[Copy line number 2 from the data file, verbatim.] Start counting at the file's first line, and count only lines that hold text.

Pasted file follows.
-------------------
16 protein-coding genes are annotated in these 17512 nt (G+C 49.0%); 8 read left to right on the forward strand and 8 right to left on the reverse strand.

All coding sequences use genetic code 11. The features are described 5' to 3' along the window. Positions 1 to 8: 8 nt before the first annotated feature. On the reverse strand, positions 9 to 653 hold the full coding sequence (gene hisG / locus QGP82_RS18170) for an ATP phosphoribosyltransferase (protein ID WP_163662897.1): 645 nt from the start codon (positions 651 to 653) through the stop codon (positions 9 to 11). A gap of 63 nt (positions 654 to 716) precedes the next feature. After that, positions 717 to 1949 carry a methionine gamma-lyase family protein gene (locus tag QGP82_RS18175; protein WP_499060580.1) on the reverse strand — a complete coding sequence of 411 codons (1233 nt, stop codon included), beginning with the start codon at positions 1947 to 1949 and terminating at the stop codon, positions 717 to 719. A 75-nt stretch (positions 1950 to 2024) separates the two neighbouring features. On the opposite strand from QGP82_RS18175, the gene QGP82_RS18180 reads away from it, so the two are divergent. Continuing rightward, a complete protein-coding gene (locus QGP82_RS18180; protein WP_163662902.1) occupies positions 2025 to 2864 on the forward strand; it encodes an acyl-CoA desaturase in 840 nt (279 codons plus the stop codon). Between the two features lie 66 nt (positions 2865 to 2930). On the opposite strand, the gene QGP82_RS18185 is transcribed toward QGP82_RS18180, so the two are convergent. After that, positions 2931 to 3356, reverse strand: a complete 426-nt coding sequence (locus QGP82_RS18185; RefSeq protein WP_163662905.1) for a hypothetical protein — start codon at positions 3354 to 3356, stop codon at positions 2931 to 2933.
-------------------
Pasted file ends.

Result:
All coding sequences use genetic code 11. The features are described 5' to 3' along the window. Positions 1 to 8: 8 nt before the first annotated feature. On the reverse strand, positions 9 to 653 hold the full coding sequence (gene hisG / locus QGP82_RS18170) for an ATP phosphoribosyltransferase (protein ID WP_163662897.1): 645 nt from the start codon (positions 651 to 653) through the stop codon (positions 9 to 11). A gap of 63 nt (positions 654 to 716) precedes the next feature. After that, positions 717 to 1949 carry a methionine gamma-lyase family protein gene (locus tag QGP82_RS18175; protein WP_499060580.1) on the reverse strand — a complete coding sequence of 411 codons (1233 nt, stop codon included), beginning with the start codon at positions 1947 to 1949 and terminating at the stop codon, positions 717 to 719. A 75-nt stretch (positions 1950 to 2024) separates the two neighbouring features. On the opposite strand from QGP82_RS18175, the gene QGP82_RS18180 reads away from it, so the two are divergent. Continuing rightward, a complete protein-coding gene (locus QGP82_RS18180; protein WP_163662902.1) occupies positions 2025 to 2864 on the forward strand; it encodes an acyl-CoA desaturase in 840 nt (279 codons plus the stop codon). Between the two features lie 66 nt (positions 2865 to 2930). On the opposite strand, the gene QGP82_RS18185 is transcribed toward QGP82_RS18180, so the two are convergent. After that, positions 2931 to 3356, reverse strand: a complete 426-nt coding sequence (locus QGP82_RS18185; RefSeq protein WP_163662905.1) for a hypothetical protein — start codon at positions 3354 to 3356, stop codon at positions 2931 to 2933.